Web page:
From a March 6, 2010 WSJ article: “Finance professors Eugene Fama and Kenneth French have found that one in eight small growth stocks typically becomes large each year—and that these small stocks on the cusp of becoming big generate giant annual returns of as much as 62% on average.”
What’s a small cap stock? Investopedia gives these approximations:
Mega Cap – Market cap of $200 billion and greater
Big Cap – $10 billion and greater
Mid Cap – $2 billion to $10 billion
Small Cap – $300 million to $2 billion
Micro Cap – $50 million to $300 million
Nano Cap – Under $50 million
The Russell 2000 index of small cap stocks uses the same range, $300M to $2B. However, AOL’s stock screener classifies small cap as $250M to $1B. Market Watch’s screener is one of the few that allows a precise range of values, rather than selecting from a list of values, but does not have as much screening criteria as some sites. The screening tool at Yahoo Finance lists values for market cap which apparently follow AOL’s criteria for small screen stocks, with market cap gradations at $500M,$1B, then jumping to $10B.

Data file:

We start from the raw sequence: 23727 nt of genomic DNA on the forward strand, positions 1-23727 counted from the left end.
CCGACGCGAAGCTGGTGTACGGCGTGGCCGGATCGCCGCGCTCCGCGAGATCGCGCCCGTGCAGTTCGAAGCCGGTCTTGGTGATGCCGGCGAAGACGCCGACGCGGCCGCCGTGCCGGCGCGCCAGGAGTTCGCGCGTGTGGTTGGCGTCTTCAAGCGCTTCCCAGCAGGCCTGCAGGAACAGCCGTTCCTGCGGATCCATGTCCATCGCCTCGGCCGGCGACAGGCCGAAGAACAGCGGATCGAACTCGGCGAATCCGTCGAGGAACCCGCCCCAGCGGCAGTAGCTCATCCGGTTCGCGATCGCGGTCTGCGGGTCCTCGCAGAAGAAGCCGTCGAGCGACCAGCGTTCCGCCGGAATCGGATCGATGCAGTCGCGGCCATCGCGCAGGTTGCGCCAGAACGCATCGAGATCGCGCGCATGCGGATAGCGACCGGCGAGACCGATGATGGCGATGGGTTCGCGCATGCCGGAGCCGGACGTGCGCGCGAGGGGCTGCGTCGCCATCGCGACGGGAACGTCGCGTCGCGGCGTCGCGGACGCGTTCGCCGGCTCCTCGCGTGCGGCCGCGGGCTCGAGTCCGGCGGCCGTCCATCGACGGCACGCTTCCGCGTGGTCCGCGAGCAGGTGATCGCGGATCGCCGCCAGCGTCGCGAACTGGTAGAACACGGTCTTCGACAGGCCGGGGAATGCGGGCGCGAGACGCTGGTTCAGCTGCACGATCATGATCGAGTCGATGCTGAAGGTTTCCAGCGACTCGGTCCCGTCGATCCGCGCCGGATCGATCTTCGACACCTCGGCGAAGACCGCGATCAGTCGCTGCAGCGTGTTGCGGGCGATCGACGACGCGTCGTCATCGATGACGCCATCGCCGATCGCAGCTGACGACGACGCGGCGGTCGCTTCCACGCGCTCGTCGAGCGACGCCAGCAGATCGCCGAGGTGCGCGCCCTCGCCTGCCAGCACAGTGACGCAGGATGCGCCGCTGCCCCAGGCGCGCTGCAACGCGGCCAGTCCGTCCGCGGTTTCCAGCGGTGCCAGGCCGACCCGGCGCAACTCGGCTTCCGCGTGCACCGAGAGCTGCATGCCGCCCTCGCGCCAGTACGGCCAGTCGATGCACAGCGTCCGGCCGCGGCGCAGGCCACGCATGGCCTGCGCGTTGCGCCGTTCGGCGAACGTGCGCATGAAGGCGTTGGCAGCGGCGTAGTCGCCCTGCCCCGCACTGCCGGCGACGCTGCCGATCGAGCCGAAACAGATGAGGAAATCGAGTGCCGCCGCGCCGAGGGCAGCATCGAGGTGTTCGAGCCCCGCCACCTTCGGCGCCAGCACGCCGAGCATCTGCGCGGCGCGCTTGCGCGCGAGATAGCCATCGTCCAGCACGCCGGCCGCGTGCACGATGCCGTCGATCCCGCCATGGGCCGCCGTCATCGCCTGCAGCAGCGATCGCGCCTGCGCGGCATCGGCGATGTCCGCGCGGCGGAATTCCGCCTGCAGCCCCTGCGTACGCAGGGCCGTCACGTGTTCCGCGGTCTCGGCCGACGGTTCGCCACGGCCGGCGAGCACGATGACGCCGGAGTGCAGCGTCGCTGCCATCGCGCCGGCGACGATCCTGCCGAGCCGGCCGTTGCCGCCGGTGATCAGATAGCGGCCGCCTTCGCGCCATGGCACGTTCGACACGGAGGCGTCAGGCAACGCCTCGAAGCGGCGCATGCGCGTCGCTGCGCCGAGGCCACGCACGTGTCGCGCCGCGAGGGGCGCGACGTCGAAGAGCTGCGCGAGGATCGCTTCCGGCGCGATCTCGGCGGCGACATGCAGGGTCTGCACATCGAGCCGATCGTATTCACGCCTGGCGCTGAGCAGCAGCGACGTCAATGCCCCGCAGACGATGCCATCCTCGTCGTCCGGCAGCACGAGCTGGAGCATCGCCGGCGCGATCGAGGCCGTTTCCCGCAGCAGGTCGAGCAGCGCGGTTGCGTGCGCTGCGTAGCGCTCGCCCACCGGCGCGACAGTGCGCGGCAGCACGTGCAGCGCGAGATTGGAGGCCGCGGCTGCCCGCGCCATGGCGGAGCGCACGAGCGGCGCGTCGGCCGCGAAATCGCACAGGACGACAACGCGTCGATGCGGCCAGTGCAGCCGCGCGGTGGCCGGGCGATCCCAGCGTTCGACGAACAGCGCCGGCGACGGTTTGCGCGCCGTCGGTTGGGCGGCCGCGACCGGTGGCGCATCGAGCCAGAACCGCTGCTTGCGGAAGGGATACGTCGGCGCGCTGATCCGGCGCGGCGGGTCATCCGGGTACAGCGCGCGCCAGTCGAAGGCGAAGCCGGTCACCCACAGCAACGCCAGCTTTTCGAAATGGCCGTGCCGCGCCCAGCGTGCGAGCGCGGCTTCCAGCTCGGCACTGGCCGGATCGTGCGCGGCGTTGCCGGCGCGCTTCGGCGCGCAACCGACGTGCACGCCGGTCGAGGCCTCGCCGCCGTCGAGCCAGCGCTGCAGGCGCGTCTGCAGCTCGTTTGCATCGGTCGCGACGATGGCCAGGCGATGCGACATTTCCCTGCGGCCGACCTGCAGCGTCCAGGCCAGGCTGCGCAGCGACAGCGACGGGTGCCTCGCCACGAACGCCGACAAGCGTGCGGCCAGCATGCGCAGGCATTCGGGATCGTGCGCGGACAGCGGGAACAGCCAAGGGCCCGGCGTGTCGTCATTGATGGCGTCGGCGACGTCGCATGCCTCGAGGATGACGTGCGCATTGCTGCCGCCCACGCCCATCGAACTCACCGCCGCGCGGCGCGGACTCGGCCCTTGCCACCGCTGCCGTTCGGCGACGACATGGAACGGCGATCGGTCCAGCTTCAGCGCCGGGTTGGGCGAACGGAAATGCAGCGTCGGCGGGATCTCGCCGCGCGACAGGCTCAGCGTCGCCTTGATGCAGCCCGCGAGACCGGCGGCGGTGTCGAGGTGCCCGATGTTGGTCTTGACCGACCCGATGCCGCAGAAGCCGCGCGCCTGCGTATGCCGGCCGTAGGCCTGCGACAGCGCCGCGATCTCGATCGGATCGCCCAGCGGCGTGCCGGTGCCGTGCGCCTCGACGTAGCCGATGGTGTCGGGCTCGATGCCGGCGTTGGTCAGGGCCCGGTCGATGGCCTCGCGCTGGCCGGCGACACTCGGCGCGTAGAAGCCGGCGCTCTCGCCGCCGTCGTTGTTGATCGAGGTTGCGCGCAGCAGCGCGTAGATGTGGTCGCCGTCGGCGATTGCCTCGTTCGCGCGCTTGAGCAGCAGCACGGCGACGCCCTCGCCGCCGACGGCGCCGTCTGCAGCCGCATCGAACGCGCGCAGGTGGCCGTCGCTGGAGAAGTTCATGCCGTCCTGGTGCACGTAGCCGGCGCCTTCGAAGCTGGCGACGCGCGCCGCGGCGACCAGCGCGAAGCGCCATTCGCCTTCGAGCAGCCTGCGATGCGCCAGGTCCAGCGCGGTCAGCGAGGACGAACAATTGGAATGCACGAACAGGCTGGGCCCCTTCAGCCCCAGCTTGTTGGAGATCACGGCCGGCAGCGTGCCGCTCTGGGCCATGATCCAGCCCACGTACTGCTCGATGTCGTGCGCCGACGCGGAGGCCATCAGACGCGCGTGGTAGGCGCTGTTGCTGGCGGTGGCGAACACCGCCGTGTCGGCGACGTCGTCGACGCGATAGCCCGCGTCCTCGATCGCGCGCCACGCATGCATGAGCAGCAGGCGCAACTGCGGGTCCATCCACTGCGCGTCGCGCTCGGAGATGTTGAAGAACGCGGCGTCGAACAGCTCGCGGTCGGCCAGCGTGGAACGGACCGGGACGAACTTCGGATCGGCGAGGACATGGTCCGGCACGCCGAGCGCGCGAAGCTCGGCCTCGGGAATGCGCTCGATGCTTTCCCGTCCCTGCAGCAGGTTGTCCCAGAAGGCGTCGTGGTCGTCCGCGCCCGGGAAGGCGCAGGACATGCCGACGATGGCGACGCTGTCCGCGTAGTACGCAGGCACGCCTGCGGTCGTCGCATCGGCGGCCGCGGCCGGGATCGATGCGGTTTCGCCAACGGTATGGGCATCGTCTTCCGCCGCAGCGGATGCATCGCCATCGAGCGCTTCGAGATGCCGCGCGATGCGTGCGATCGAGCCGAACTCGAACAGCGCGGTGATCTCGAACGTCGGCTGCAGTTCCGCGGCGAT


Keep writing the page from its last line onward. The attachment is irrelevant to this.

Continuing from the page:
At Yahoo, I ran a screen for stocks with a market cap between $500M and $1B, sales greater than $500M, a P/E ratio of 10 to 20 and a 5 year estimated EPS growth rate greater than 50%, or 10% a year. That criteria produced some companies just under $1B market cap that I wish I had invested in several months ago. While small cap stocks have risen a few percent this year, some of these stocks have risen 20 to 50%. Small cap stocks usually lead the way out of a recession and even though they have had a good run the past twelve months, there is probably more to come.
There seems to be an eternal debate and much research into this question: do growth funds and ETFs produce better returns than value funds and ETFs? It depends on the time period that one looks at. Here is a short 2007 article on the small cap value vs. growth.